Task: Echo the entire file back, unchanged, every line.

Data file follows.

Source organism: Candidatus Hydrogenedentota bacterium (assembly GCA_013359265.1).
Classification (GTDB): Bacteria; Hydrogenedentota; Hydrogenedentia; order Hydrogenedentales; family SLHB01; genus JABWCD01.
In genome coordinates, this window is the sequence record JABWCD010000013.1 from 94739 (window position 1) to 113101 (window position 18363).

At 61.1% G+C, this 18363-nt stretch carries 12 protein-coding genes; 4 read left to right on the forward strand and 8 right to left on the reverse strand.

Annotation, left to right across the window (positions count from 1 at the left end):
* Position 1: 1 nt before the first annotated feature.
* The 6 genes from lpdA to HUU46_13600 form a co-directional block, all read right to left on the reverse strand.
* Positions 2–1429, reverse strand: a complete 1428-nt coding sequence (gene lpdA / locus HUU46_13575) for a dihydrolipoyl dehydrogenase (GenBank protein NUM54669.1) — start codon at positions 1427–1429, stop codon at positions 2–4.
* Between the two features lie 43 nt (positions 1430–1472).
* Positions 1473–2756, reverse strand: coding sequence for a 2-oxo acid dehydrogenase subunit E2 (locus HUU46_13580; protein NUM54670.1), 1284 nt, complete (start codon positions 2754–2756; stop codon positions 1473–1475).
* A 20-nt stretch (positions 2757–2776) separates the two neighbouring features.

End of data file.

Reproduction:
Source organism: Candidatus Hydrogenedentota bacterium (assembly GCA_013359265.1).
Classification (GTDB): Bacteria; Hydrogenedentota; Hydrogenedentia; order Hydrogenedentales; family SLHB01; genus JABWCD01.
In genome coordinates, this window is the sequence record JABWCD010000013.1 from 94739 (window position 1) to 113101 (window position 18363).

At 61.1% G+C, this 18363-nt stretch carries 12 protein-coding genes; 4 read left to right on the forward strand and 8 right to left on the reverse strand.

Annotation, left to right across the window (positions count from 1 at the left end):
* Position 1: 1 nt before the first annotated feature.
* The 6 genes from lpdA to HUU46_13600 form a co-directional block, all read right to left on the reverse strand.
* Positions 2–1429, reverse strand: a complete 1428-nt coding sequence (gene lpdA / locus HUU46_13575) for a dihydrolipoyl dehydrogenase (GenBank protein NUM54669.1) — start codon at positions 1427–1429, stop codon at positions 2–4.
* Between the two features lie 43 nt (positions 1430–1472).
* Positions 1473–2756, reverse strand: coding sequence for a 2-oxo acid dehydrogenase subunit E2 (locus HUU46_13580; protein NUM54670.1), 1284 nt, complete (start codon positions 2754–2756; stop codon positions 1473–1475).
* A 20-nt stretch (positions 2757–2776) separates the two neighbouring features.